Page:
Fox fielded winning entries for NASCAR Hall of Famers Junior Johnson, David Pearson and Buck Baker, and won 14 times as a car owner at NASCAR’s highest level. His biggest win came in the 1960 Daytona 500, with Johnson at the wheel.

He remained active as a NASCAR engine inspector into his 80s and has been nominated for the NASCAR Hall of Fame.

Daytona International Speedway President Joie Chitwood III commented on his passing today, saying, “We are saddened by the news. Ray was a legendary wrench man who led Junior Johnson to victory in the 1960 Daytona 500 and also called Daytona Beach home. Since his retirement, he was a frequent visitor at the track and his presence will be missed. We extend our thoughts and prayers to the Fox family.” 

Friday, June 13, 2014

Harvick Soars To Michigan Pole

Kevin Harvick took the field to the woodshed Friday at Michigan International Speedway, demolishing the track record with a lap at 204.557 mph en route to the pole position for Sunday afternoon’s Quicken Loans 400.

Harvick’s lap mark better Joey Logano’s 203.949 mph track record set last August, and was the
fastest Sprint Cup pole qualifying lap since Bill Elliott went 212.809 mph at Talladega in May 1987, and the fastest non-restrictor plate qualifying lap of all time.

“You just have to relax and really pay attention to not overdrive,” said Harvick of his fast lap. “It’s so easy to miss your line on the entry to the corner. My guys are doing a great job and we just have to keep doing everything we’ve been doing.”
Harvick called his pole run, “a credit to our Budweiser/Stewart-Haas race team for putting fast race cars on the track. Together with the Hendrick Motorsports engine package, it creates a lot of speed and it makes coming to these places a lot of fun. I’m really excited to start on the pole and get that first pit box, and hopefully we can put the whole day together on Sunday.
Harvick is statistically tough to beat when he starts from the pole. In eight career starts from the top spot, he has collected four wins. This is his third pole of the 2014 season.
Jeff Gordon will start outside the front row, after a 203.776 mph effort that he called, “up a heck of a lap, (but) just not enough to get Harvick.”
Pocono winner Dale Earnhardt Jr. will start third alongside Aric Almirola, with Paul Menard and Brad Keselowski in Tow Three. Defending series champion Jimmie Johnson, Kurt Busch, Joey Logano and Brian Vickers completed the Top-10. Ryan Truex was the only driver who failed to make the race, after fuel pump issues hindered his qualifying effort.

Kahne Not Interested In Mending Fences With Kyle Busch

Kahne crashed hard at Pocono
Kyle Busch emailed Kasey Kahne this week in the aftermath of their latest tangle at Pocono Raceway last Sunday. That email will apparently go unread, after Kahne said today that he has no interest in anything the Joe Gibbs Racing driver has to say.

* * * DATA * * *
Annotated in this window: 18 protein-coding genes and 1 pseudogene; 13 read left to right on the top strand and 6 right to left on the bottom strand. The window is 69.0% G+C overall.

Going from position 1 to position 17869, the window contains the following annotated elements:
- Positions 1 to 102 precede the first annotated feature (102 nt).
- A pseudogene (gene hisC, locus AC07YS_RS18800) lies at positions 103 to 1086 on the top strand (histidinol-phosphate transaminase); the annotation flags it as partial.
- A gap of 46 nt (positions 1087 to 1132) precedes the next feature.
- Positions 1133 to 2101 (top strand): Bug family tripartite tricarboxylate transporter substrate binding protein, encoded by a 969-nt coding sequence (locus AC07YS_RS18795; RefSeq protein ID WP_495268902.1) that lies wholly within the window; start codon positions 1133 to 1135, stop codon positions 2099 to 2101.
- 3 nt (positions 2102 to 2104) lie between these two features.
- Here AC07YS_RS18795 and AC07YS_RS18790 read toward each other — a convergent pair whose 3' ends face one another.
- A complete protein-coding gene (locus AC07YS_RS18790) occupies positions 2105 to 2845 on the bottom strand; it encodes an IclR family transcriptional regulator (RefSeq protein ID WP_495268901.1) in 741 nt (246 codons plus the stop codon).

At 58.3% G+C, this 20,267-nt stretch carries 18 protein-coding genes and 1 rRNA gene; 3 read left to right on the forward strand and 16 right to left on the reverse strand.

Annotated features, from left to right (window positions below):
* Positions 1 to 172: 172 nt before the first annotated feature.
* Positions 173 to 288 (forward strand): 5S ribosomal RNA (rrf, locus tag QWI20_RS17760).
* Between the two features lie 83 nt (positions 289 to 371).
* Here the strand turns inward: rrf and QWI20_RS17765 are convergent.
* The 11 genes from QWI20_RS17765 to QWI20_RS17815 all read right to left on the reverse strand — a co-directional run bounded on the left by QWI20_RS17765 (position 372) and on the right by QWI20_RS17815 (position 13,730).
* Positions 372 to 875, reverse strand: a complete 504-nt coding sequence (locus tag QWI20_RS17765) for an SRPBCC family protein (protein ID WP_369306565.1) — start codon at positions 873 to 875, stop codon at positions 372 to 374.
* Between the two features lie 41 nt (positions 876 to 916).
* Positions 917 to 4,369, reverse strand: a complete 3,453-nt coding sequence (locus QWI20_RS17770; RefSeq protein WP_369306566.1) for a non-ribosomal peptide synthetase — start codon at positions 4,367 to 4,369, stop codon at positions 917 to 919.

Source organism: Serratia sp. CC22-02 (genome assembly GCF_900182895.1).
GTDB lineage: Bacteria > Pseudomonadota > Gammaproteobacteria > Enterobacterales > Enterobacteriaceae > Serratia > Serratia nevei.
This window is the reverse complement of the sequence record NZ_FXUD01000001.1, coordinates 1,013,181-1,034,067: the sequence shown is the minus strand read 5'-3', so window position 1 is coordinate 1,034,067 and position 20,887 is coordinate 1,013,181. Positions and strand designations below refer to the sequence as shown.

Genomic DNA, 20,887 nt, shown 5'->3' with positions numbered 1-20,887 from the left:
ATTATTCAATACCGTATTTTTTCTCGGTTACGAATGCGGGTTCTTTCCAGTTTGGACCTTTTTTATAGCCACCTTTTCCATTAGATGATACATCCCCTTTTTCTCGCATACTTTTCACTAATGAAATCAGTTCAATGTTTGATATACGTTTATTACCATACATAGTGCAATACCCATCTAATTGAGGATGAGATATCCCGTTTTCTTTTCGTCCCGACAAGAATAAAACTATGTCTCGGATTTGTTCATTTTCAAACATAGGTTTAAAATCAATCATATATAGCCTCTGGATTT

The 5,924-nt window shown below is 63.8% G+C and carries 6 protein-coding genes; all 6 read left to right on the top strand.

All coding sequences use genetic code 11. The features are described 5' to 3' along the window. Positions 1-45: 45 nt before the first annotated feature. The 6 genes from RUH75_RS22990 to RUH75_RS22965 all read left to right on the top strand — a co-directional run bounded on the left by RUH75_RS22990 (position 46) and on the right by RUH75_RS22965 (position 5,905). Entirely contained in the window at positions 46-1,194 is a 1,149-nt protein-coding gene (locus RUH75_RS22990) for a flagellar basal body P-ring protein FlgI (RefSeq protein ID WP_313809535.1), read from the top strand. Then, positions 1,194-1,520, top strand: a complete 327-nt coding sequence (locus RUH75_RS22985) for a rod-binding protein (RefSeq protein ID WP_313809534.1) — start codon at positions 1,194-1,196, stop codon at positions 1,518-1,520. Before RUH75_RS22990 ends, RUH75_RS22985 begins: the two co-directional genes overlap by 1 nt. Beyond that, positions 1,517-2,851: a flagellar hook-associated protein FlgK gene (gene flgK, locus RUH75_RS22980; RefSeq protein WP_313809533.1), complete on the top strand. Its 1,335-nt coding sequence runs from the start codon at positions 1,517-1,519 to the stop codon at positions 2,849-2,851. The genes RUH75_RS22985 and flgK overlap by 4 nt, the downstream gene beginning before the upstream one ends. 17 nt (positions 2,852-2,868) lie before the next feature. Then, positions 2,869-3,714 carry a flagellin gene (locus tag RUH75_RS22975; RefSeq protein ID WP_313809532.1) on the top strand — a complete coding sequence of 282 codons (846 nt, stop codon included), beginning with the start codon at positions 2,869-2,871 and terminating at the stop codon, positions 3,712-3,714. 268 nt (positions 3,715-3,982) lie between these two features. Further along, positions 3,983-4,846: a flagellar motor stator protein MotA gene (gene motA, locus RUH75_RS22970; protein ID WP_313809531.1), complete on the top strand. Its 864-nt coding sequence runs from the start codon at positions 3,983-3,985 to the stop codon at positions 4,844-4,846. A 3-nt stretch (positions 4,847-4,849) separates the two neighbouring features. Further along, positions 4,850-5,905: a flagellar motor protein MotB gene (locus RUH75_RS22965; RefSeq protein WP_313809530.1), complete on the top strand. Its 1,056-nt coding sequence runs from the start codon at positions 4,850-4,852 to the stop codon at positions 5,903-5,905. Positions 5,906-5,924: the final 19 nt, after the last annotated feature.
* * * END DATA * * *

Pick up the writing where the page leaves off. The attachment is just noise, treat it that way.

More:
“He did write me an email,” said Kahne to reporters at Michigan International Speedway. “But I don’t really care anymore. I don’t care to talk to him, or anything.”

Sunday’s incident occurred when Busch appeared to squeeze Kahne into the outside wall on Pocono’s lightning-fast Long Pond Straightaway, leaving Kahne’s Great Clips Chevrolet unable to continue en route to a 42nd-place finish.

Kahne expressed anger immediately after the race, saying, "That's just Kyle being Kyle. He was probably pissed off because his car was slow. He just floored it, didn't care there was someone out there and ran me right into the wall.” 

Kahne and Busch have history
By some counts, Sunday’s crash was the fourth involving the pair in the last two seasons. After tangling last August on the road course at Watkins Glen International, Kahne tweeted that he was "headed to Joe Gibbs Racing to talk to whoever will come out front."

Today, Kahne said there has been a common denominator in all the crashes; Busch’s over-aggressiveness.
“I had already passed Kyle,” he said. “The reason he passed me back was because I was passing Ryan Newman and (our) two cars… going down the straightaway side-by-side gave him an opportunity to get a big draft and stick his nose in when we got to Turn One.

“He knew if he didn’t clear me, that he would be a position behind. So he just floored it.

“If it’s close, someone is going to (have to) lift,” said Kahne. “When you put someone in that position, it’s up to the guy on the inside. His spotter was telling him ‘outside, outside, outside.’”

Kahne said he is not interested in discussing Sunday’s wreck with Busch, adding, “I talked through every situation with him last year when we had them. And to this day, I’ve still raced him the exact same way. For him to do that (Sunday)… I knew it was coming as soon as he floored it in the corner.

“I was like, ‘You can’t (race that way)! You’re going to run me right in the wall!’  I think he was having a bad day and he just loses it.”